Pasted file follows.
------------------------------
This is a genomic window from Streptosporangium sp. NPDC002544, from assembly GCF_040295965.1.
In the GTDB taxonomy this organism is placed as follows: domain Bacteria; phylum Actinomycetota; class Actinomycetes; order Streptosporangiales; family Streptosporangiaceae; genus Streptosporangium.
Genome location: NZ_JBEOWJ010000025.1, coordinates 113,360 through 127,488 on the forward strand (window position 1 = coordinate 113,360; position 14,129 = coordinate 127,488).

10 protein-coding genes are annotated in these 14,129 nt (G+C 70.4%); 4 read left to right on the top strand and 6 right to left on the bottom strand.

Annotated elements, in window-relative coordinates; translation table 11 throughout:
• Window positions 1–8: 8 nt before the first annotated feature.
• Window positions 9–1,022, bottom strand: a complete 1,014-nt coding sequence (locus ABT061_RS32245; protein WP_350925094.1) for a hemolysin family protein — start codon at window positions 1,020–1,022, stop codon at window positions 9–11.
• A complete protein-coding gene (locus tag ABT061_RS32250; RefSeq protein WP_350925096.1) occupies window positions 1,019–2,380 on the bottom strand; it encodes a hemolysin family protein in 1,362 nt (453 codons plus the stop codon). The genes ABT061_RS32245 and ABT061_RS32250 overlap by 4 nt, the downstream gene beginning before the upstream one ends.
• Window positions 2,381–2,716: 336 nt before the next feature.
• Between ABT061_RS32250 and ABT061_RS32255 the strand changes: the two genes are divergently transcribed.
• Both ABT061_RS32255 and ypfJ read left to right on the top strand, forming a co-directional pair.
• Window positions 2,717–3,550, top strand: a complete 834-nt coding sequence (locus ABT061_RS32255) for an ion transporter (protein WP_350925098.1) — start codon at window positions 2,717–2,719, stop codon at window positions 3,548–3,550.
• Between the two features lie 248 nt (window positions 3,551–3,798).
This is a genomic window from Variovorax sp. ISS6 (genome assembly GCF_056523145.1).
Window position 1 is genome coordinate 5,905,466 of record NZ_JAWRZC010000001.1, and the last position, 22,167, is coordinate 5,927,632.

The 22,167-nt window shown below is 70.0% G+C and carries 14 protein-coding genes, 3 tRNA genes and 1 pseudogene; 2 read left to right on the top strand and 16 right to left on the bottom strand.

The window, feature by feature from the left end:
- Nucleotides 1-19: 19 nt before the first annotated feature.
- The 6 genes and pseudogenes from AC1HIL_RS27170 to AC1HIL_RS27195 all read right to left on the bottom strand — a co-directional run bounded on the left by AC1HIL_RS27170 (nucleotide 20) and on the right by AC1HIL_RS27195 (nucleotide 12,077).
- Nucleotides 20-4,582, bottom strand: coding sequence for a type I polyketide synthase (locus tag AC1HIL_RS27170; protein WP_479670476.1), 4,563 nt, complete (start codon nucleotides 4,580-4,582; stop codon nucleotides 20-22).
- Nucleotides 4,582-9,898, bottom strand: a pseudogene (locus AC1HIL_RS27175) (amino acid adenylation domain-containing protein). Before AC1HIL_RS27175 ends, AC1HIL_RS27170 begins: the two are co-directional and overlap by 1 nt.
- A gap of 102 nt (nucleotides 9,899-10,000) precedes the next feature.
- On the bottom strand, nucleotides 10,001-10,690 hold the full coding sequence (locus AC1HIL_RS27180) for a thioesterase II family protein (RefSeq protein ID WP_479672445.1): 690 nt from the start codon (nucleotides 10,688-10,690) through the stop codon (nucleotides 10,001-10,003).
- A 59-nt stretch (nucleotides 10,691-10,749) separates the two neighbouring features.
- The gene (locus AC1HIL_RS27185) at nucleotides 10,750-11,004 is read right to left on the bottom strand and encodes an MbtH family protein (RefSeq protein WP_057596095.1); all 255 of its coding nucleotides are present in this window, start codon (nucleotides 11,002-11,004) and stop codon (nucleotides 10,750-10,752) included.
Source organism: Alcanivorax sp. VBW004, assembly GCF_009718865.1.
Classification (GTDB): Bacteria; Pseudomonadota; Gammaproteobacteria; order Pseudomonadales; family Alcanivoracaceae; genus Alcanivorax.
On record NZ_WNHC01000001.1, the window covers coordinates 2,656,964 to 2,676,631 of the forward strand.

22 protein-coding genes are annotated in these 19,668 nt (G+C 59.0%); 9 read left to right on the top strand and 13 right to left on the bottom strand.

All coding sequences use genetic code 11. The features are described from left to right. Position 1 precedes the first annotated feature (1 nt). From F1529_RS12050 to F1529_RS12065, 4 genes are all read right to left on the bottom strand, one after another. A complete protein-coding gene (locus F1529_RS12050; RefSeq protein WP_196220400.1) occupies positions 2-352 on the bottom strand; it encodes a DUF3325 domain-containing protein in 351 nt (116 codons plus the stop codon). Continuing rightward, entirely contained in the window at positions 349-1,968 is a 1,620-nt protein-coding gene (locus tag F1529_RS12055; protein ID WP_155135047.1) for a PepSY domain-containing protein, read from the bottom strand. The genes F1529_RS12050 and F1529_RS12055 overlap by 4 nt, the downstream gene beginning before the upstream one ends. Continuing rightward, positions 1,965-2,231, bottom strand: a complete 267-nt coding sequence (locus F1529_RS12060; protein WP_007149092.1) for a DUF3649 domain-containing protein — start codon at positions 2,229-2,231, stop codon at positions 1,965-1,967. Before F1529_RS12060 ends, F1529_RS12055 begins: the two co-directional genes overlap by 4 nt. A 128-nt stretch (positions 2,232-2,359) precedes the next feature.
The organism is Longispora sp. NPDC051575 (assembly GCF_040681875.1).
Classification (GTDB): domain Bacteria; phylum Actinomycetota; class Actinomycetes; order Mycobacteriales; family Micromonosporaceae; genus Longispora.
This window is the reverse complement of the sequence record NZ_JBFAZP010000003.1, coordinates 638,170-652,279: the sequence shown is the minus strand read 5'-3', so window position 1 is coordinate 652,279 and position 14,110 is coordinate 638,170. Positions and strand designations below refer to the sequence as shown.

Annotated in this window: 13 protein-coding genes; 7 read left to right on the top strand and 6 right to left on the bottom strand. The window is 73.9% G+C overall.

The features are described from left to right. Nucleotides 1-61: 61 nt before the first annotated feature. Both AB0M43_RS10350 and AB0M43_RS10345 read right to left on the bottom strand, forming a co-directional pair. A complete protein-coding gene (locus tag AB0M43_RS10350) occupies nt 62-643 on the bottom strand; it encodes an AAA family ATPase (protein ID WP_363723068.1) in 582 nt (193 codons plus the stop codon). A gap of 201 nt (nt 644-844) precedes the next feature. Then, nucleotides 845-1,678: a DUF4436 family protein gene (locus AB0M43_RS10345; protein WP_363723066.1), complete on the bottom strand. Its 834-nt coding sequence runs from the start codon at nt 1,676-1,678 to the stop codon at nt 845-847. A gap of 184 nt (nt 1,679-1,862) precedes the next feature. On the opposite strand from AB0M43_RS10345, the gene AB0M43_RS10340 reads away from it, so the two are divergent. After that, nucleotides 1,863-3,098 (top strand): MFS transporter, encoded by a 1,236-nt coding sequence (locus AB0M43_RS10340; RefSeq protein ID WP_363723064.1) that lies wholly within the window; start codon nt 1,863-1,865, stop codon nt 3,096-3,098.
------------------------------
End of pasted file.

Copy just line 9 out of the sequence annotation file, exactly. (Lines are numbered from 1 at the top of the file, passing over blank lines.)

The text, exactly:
• Window positions 2,381–2,716: 336 nt before the next feature.